Franklin and Hayesville around Apri'
first. The camp at the foot of the
Nantahalas will be completed and an
other camp built in the vicinty of
Gneiss. Consideration is also being
given to the advisability of puttinp
two steam shovels to work on No. 28
in Macon county.
When asked about No. 10 acros?
the Balsams, Mr. Walker stated thai
the old road will be placed in excel
lent condition for use as a detour
while concrete work goes forward
between Sylva and Waynesville.
The road between Franklin anc"
Dillsboro is expected to be completed
by the first of July. News from Geor
gia indicates that a good detour wii'
be available through Rabun and Ha
bersham counties in that state. Con
sequently the entire Atlanta-Frank-lin-Asheville
highway will be avail
able to tourists during the coming
Franklin to be Tax
Free Town is Plan
Did you ever hear of a tax-free
What a remarkable selling talk a
salesman could put into his kit that
as a starter I .'..'
Yet the fact remains that this is not
an idle dream, but really an objective
And this is just whai Franklin, in
Macon county proposes to be a tax
How will they ever do it ?
Well,' the answer lies in their nat
ural resources: Principally, in their
vast water power recently harnessed
by construction of a municipal darn
While much of this p6wer has already
been' sold, the supply is so abundant
that they are still able to offer more
for commercial purposes. It. is hoped
thereby to secure revenues sufficient
for all municipal needs. Ashvil!e
FRANKLIN ANOTHER OF THE MANY
CHARMING RESORT TOWNS IN STATE
New Hydro-Electric Plant, Forming the Center of the
Beautiful Lake Emory Development Furnishes Suffi
cient Water Power for Extensive Manufacturing and
Development Projects Great Fruit Growing Center.
Western North Carolina .contains,
perhaps, the grandest scenic effects
in the entire Appalachain , Range.
Here rise peaks to a height of 6,500
feet, from the summits of which one
sees flung before his eyes a pano
rama of serried mountain ranges
leaping waterfalls, sombre valleys
rushing rivers, which, for sheer
beauty, is equalled nowhere else in
Franklin, on the headwaters of the
Little Tennessee river, the terminal
point of the Tallulah Falls railway
just 136 miles northeast of Atlanta
is situated in the very heart of this
Franklin is on the Asheville-Frank-lin-Atlanta
highway, one of the scen
ic highways of the south, lying thru
the picturesque mountains of north
Georgia and western North Carolina
Not only is this highway the most
beautiful from a scenic standpoint
but it is the shortest possible motor
route from Atlanta to Asheville, and
the only route through the incom
parable mountains of North Georgia
and Western North Carolina that will
be open for motor travel for a period
of several years.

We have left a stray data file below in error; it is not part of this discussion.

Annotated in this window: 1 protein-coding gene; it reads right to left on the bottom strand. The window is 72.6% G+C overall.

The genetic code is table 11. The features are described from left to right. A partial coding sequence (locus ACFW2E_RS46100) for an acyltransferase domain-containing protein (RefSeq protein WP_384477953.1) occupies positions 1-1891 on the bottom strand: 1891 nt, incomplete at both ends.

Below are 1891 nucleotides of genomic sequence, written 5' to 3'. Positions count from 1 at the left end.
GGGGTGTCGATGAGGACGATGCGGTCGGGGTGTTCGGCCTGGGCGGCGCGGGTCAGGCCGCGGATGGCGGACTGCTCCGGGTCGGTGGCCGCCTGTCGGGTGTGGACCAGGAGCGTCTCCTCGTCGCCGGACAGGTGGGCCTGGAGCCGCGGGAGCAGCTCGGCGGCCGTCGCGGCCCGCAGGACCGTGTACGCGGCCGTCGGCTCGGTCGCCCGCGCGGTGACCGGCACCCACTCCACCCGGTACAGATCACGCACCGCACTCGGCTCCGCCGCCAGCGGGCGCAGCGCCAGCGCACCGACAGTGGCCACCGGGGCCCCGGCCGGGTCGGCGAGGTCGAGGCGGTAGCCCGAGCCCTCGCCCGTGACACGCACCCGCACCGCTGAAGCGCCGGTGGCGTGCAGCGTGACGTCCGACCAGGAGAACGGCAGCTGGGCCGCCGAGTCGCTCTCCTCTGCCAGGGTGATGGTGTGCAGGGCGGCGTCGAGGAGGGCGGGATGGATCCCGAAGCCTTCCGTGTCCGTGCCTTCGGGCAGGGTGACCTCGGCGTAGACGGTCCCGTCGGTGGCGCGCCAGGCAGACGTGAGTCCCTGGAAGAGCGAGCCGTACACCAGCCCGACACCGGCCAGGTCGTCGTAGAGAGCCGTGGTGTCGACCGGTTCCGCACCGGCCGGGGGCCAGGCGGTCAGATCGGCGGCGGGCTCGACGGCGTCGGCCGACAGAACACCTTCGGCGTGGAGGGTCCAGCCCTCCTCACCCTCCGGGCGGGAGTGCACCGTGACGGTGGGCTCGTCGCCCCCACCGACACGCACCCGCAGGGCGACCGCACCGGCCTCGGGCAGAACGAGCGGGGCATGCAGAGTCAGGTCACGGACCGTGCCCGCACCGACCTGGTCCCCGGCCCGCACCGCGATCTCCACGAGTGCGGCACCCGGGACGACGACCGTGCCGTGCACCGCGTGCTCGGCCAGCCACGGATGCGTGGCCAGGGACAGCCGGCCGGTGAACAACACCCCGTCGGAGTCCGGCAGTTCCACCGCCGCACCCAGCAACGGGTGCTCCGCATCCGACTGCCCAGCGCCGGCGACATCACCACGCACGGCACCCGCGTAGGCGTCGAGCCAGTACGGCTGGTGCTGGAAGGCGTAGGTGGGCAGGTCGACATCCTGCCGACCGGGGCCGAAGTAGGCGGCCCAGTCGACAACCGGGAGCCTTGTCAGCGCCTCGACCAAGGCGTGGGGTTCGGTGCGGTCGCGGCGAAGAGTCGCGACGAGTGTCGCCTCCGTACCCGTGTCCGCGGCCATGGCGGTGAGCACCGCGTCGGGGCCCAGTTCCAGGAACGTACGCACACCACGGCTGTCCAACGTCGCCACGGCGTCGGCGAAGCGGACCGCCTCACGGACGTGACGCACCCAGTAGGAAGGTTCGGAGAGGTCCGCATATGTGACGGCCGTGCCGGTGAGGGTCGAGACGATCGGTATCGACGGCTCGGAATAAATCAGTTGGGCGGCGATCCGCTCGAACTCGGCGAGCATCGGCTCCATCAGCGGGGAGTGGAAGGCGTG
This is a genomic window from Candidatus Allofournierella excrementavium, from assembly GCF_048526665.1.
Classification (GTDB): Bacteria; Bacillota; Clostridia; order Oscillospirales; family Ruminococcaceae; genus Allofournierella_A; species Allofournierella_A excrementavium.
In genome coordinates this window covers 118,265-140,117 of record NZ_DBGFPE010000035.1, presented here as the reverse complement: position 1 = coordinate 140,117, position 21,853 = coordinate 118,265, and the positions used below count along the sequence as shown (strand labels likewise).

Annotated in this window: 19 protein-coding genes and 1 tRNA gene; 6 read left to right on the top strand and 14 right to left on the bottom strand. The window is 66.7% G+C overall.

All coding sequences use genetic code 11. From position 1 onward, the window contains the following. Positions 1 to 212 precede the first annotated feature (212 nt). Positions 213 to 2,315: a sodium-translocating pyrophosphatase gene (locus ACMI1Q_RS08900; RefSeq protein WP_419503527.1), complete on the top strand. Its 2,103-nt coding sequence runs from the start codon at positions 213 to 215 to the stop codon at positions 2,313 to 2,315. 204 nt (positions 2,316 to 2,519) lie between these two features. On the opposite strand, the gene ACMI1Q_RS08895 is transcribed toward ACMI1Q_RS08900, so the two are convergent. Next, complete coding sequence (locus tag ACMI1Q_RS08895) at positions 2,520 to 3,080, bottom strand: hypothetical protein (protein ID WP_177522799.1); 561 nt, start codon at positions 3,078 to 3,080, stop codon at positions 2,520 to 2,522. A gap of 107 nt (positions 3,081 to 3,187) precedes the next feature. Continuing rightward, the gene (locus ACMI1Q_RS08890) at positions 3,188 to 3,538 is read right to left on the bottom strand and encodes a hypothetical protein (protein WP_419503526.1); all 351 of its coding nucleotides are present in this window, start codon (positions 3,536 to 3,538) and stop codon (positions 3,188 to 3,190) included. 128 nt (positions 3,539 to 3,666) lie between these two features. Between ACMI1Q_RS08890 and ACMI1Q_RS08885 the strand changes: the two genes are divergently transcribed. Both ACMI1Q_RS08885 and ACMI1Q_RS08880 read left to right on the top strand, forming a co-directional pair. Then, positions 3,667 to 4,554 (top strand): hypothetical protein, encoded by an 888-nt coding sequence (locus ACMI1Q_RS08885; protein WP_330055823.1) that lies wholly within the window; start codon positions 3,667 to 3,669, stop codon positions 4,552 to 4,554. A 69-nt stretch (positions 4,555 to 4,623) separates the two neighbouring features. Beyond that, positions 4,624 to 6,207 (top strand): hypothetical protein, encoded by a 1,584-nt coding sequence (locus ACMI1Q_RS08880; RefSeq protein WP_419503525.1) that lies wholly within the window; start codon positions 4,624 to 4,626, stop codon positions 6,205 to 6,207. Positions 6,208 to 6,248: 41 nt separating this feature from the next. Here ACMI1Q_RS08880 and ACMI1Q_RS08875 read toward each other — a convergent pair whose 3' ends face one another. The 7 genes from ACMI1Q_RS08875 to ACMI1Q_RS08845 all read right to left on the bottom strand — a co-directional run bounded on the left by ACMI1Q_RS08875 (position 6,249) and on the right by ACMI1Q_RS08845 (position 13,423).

Franklin has a summer climate that
is unsurpassed in the south; tvery
night is cool and there arc no mos
quitoes. , .
Franklin has 800 population; paved
streets; 4 1-4 miles of concrete side
walks; electric light and power plant
municipally owned waterworks; mod
ern steam laundry; bakery; ice man
To the tourist Franklin offers :
Five tourist hotels; two commercial
hotels ; numerous boarding houses.
Sporty nine-hole goW course; ten
nis; swimming, horseback riding;
Muskellunge,-- bass, rainbow and
brook trout fishing.
Up to date moving picture theater
with radio receiving set.
Mountain climbing and camping
Cullasaja Falls, Burningtown Falls;
Wayah Bald (5,400 feet altitude),
Cherokee Indian reservation. Nanta
hala National Forest (with many
miles of scenic trails for horseback
riders), are all within short distances
and may be reached by auto.. These
drives offer many superb and inspir
Macon County Resource
The principal resources of Macon
county, developed and undeveloped
are agriculture, trucking, horticulture
stock raising, lumbering, mining and
The tourist business in Franklin
for the past few years has overtaxed
the accommodations. Preparations
arc now under way to materially in
crease our hotel capacity, for another
season, and the Franklin Lakes De
velopment is pushing a project for
the building of a hotel and golf links
and cottages on the shores of Lake
Emory. Couple, this with the fact
that the Asheville-Atlanta highway
and the Detroit-Miami highway each
pass through Franklin and Macon
county, and consider also that Macon
county contains some of the grandest
and most inspiring scenic effects "ir
the entire Appalachian range, and it
is easily seen that Franklin is destin
ed to become one of the foremost all-year-round
re'sorts of the . south.
The most valuable asset of this
county, - and of all western North
Carolina, is its wholesome healthful